Aquarium Science: Husbandry of the Nautilus: Aspects of its Biology, Behavior, and CareAuthor: Adam Daw and Gregory J. Barord
The common misconception regarding the captive care of cephalopods is that long-term success is impossible. While it is true that keeping cephalopods is a difficult task, understanding their biology and natural behavior will enhance the success of the exhibition of these animals. The nautiluses are no exception. Though they may not have the chromatophores possessed by other cephalopods that enable color change, these deep-sea animals are a window into a world that most people will never see.
The nautilus differs from other cephalopods in many aspects both anatomically and behaviorally. The main body features of the nautilus are its shell, hood, and tentacles.
Similar to the cuttlebone in cuttlefish, the nautilus shell regulates the animal’s buoyancy, while at the same time providing protection against predators. The calcium carbonate shell is made up of individual chambers, some of which are filled with gas and others filled with seawater. The chambers are interconnected by a tube, or siphuncle. The liquid-filled chambers release or take in sea water in order to maintain neutral buoyancy.
The body of the nautilus lies within the first chamber and can retract into this chamber if in danger. In the retracted state, the hood protects and conceals the animal from predators. This behavior is its only known defense mechanism. While most cephalopods possess an ink sac that can be used as a defensive tactic, the nautilus is without an ink sac.
Nautiluses are equipped with a total of 90 adhesive tentacles, without suckers, significantly more than any other cephalopod. Utilizing its 90 tentacles, the nautilus is able to feel around the ocean floor or rocks searching for prey. Vision in the nautilus is much less developed than in other cephalopods; the eye lacks a lens and is constructed like the aperture of a pinhole camera (Hanlon & Messenger, 2005).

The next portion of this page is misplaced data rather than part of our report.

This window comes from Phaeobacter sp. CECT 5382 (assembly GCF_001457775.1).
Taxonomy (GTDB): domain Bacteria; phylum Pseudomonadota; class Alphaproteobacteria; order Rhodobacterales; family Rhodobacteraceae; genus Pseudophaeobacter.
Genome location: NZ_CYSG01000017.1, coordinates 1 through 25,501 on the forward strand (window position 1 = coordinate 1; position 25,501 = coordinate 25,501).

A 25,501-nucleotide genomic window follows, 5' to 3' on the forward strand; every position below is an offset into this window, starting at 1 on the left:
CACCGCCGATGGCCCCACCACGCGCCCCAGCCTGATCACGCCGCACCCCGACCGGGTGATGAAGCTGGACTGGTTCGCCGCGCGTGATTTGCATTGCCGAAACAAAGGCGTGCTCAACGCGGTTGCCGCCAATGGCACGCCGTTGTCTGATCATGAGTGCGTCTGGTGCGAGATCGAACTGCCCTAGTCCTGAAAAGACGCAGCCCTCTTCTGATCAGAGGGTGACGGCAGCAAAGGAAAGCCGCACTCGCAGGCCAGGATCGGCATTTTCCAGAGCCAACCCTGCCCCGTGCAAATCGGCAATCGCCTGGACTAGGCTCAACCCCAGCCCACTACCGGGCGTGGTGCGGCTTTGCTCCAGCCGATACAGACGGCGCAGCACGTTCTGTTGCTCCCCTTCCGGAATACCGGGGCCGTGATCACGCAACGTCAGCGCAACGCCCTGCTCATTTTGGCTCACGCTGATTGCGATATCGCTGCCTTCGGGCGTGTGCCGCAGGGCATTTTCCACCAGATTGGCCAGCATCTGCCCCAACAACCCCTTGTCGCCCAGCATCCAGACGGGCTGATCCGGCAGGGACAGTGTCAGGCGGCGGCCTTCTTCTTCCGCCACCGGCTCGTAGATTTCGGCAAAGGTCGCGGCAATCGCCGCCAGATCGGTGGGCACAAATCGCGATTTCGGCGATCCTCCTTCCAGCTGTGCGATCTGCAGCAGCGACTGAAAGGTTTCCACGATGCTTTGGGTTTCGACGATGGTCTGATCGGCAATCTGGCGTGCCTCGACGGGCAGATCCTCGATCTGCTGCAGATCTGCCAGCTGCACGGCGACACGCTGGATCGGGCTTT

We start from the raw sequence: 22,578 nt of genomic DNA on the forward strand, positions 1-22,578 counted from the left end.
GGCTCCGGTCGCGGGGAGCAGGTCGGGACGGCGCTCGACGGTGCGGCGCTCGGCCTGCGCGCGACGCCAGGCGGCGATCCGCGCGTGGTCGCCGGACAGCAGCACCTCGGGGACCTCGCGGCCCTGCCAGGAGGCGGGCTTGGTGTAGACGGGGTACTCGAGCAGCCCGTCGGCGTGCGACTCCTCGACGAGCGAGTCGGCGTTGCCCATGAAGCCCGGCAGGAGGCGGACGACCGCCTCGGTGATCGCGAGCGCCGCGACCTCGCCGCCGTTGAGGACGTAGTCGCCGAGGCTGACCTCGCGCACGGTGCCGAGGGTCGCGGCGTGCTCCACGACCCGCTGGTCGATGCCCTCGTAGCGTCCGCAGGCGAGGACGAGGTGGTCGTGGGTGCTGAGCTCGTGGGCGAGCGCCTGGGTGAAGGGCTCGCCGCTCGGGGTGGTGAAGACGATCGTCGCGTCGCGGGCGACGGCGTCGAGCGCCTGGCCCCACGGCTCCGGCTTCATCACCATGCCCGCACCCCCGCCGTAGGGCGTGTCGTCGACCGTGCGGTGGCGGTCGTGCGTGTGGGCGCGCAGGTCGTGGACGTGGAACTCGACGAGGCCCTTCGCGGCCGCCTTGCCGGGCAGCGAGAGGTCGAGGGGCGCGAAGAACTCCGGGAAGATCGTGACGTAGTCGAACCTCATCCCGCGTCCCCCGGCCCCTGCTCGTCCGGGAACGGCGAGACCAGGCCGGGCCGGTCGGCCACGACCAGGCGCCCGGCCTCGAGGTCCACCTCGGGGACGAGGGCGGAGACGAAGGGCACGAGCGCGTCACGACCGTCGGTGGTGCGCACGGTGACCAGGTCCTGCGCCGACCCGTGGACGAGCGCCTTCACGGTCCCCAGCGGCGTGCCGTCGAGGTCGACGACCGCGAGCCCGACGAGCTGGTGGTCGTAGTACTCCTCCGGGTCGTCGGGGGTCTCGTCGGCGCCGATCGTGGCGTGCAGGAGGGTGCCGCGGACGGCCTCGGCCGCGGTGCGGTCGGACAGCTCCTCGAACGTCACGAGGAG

The last major difference between nautilus and other cephalopods is their life span. While most cephalopods have a life span of one to two years, the nautilus is thought to live up to at least 15 years, a very attractive characteristic for an aquarium animal.
Wild nautiluses have been observed to make diel migrations (Carlson et al., 1984; Ward et al., 1984). This type of behavior takes the nautilus from depths of 1200 feet at daybreak up to depths of 300 feet by sunset. Nautiluses can best be characterized as opportunistic feeders investigating food when detected. The actual feeding behavior of the nautilus can be described as sampling, searching, and sweeping.
There is evidence to support that the nautiluses detect prey by sampling lateral currents across the reef for chemical trails (O’dor et al., 1993). After detecting prey with the use of large olfactory organs, the tentacles are used to locate and seize the prey. The diet of the wild nautilus includes crustaceans (including hermit crabs; Ward & Wicksten, 1980), crustacean molts, nematodes, echinoids, and fishes (Saunders & Ward, 1987). There are accounts of cephalopod beaks and nautilus tentacles found in the gut as well (Hanlon & Messenger, 2005). It is not uncommon under aquarium conditions to witness cannibalism (Carlson, 1987) as is observed with other species of cephalopods.
The main focus in the feeding of nautiluses is to provide food that is high in calcium in order to sustain normal shell growth. The most common food offered to nautiluses in captivity is shrimp (with shell), squid, various types of frozen fish, and blue crab. Several different types of molts, such as lobster molts, have also been fed as an enrichment food. The lobster molt is taken quickly and consumed with no problems (molts are also a great source for calcium).
A common and still misunderstood issue with captive nautiluses is aberrations of the shell. Over time, the shell does not grow normally and begins to degrade. Signs of this are black edging of the newly formed shell. There appears to be no adverse health issues associated with the shell malformation, and to date is merely an aesthetic problem.
Although nautiluses spend most of the time attached to the walls of the aquarium, they do occasionally jet around with minimal control, often running into the sides of the tank. For this reason the dimensions of their accommodations are important for the proper care and maintenance of nautiluses. For the average nautilus (less than 6 inches), the aquarium should be at least 3 feet long, 18 inches wide, and 2 feet deep to allow the animal to move around freely without constantly bumping into the sides of the tank; however, when keeping multiple nautiluses or a single large nautilus, a bigger aquarium is required.